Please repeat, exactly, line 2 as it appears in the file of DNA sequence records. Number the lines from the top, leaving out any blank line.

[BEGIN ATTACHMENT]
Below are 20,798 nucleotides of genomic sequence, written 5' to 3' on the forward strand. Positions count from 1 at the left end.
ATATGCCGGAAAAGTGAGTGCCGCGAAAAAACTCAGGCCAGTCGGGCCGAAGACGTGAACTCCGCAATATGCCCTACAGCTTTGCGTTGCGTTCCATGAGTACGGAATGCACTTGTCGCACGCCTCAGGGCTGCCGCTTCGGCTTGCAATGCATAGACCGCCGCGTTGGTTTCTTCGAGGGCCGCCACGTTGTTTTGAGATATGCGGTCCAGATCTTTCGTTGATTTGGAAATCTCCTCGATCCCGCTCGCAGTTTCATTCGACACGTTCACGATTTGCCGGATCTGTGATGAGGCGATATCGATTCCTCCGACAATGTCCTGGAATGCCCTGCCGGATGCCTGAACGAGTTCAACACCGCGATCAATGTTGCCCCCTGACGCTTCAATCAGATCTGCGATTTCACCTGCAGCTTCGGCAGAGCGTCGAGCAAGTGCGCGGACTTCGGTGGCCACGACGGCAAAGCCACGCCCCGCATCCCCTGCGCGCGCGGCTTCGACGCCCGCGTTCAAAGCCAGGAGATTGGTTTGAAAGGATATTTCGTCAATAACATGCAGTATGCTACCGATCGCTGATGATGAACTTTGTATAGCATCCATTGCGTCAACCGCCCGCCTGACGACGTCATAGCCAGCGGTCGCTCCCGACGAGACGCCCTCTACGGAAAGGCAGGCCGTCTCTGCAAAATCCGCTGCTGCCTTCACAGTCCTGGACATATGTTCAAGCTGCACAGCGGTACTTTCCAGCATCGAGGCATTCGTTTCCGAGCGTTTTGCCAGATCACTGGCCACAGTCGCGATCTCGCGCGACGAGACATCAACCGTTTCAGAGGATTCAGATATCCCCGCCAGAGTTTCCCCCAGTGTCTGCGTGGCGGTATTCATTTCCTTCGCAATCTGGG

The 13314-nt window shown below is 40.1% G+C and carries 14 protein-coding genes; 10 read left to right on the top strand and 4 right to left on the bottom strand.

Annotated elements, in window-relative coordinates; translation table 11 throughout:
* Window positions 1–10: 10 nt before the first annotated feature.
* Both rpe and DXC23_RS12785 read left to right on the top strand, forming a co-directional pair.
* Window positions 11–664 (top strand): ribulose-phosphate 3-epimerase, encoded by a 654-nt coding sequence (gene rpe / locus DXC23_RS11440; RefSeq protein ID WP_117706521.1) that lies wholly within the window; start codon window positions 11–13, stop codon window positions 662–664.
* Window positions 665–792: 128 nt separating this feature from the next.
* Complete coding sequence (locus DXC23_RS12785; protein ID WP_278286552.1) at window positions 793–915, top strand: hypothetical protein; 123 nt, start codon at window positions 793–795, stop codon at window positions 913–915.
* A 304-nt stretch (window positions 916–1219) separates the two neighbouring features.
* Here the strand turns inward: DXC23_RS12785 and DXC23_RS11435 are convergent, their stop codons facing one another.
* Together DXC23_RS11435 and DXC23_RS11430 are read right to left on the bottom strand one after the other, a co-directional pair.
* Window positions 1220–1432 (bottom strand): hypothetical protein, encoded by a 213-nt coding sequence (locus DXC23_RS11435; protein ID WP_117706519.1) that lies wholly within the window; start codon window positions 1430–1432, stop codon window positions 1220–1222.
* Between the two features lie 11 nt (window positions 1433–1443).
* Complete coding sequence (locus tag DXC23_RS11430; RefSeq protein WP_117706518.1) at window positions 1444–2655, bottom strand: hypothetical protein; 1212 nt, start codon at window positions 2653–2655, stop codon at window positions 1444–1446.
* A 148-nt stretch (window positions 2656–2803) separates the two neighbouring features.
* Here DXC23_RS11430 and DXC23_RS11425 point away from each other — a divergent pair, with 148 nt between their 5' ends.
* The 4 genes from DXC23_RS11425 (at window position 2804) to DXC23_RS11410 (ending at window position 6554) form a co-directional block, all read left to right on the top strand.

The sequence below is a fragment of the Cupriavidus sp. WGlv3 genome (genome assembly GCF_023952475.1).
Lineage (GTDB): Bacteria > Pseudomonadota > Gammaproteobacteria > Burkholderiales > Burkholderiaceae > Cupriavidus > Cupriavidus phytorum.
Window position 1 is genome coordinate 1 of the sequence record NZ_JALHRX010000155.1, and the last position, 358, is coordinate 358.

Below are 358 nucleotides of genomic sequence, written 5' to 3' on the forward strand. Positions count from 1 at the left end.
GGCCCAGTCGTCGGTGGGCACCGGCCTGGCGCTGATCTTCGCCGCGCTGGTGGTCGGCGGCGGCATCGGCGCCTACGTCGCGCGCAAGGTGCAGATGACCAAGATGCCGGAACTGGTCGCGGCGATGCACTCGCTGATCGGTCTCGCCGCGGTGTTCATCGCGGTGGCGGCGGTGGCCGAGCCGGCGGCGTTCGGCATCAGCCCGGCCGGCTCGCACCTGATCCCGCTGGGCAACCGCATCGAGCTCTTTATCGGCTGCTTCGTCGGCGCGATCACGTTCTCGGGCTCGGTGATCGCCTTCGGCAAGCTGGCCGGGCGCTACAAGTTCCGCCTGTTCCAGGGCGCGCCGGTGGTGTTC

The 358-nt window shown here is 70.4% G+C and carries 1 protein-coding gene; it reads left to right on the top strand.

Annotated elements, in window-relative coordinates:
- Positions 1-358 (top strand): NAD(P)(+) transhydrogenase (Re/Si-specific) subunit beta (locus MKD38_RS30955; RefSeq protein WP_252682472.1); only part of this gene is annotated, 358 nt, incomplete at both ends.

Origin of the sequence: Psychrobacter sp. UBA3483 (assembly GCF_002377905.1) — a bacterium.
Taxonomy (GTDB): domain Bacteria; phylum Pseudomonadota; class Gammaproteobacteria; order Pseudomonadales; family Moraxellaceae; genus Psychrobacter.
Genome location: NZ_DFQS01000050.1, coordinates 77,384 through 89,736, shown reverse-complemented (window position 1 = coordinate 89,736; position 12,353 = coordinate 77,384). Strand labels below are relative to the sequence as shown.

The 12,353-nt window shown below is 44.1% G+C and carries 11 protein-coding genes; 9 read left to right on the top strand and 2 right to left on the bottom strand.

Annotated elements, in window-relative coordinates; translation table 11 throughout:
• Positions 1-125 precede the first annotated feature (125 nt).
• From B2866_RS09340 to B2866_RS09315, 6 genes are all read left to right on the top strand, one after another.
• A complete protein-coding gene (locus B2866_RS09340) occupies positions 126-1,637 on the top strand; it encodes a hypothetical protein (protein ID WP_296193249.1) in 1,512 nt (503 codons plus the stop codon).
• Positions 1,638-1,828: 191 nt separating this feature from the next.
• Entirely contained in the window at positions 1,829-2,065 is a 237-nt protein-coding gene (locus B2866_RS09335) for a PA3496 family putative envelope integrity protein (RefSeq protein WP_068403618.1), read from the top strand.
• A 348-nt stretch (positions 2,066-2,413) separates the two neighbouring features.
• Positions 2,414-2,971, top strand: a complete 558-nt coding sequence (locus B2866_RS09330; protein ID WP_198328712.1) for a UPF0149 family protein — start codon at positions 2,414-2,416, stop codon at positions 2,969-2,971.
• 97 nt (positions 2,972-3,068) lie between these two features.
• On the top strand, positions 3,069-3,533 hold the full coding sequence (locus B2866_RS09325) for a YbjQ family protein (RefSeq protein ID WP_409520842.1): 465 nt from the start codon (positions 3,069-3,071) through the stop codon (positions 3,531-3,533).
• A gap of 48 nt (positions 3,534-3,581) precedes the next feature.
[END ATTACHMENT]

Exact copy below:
ATATGCCGGAAAAGTGAGTGCCGCGAAAAAACTCAGGCCAGTCGGGCCGAAGACGTGAACTCCGCAATATGCCCTACAGCTTTGCGTTGCGTTCCATGAGTACGGAATGCACTTGTCGCACGCCTCAGGGCTGCCGCTTCGGCTTGCAATGCATAGACCGCCGCGTTGGTTTCTTCGAGGGCCGCCACGTTGTTTTGAGATATGCGGTCCAGATCTTTCGTTGATTTGGAAATCTCCTCGATCCCGCTCGCAGTTTCATTCGACACGTTCACGATTTGCCGGATCTGTGATGAGGCGATATCGATTCCTCCGACAATGTCCTGGAATGCCCTGCCGGATGCCTGAACGAGTTCAACACCGCGATCAATGTTGCCCCCTGACGCTTCAATCAGATCTGCGATTTCACCTGCAGCTTCGGCAGAGCGTCGAGCAAGTGCGCGGACTTCGGTGGCCACGACGGCAAAGCCACGCCCCGCATCCCCTGCGCGCGCGGCTTCGACGCCCGCGTTCAAAGCCAGGAGATTGGTTTGAAAGGATATTTCGTCAATAACATGCAGTATGCTACCGATCGCTGATGATGAACTTTGTATAGCATCCATTGCGTCAACCGCCCGCCTGACGACGTCATAGCCAGCGGTCGCTCCCGACGAGACGCCCTCTACGGAAAGGCAGGCCGTCTCTGCAAAATCCGCTGCTGCCTTCACAGTCCTGGACATATGTTCAAGCTGCACAGCGGTACTTTCCAGCATCGAGGCATTCGTTTCCGAGCGTTTTGCCAGATCACTGGCCACAGTCGCGATCTCGCGCGACGAGACATCAACCGTTTCAGAGGATTCAGATATCCCCGCCAGAGTTTCCCCCAGTGTCTGCGTGGCGGTATTCATTTCCTTCGCAATCTGGG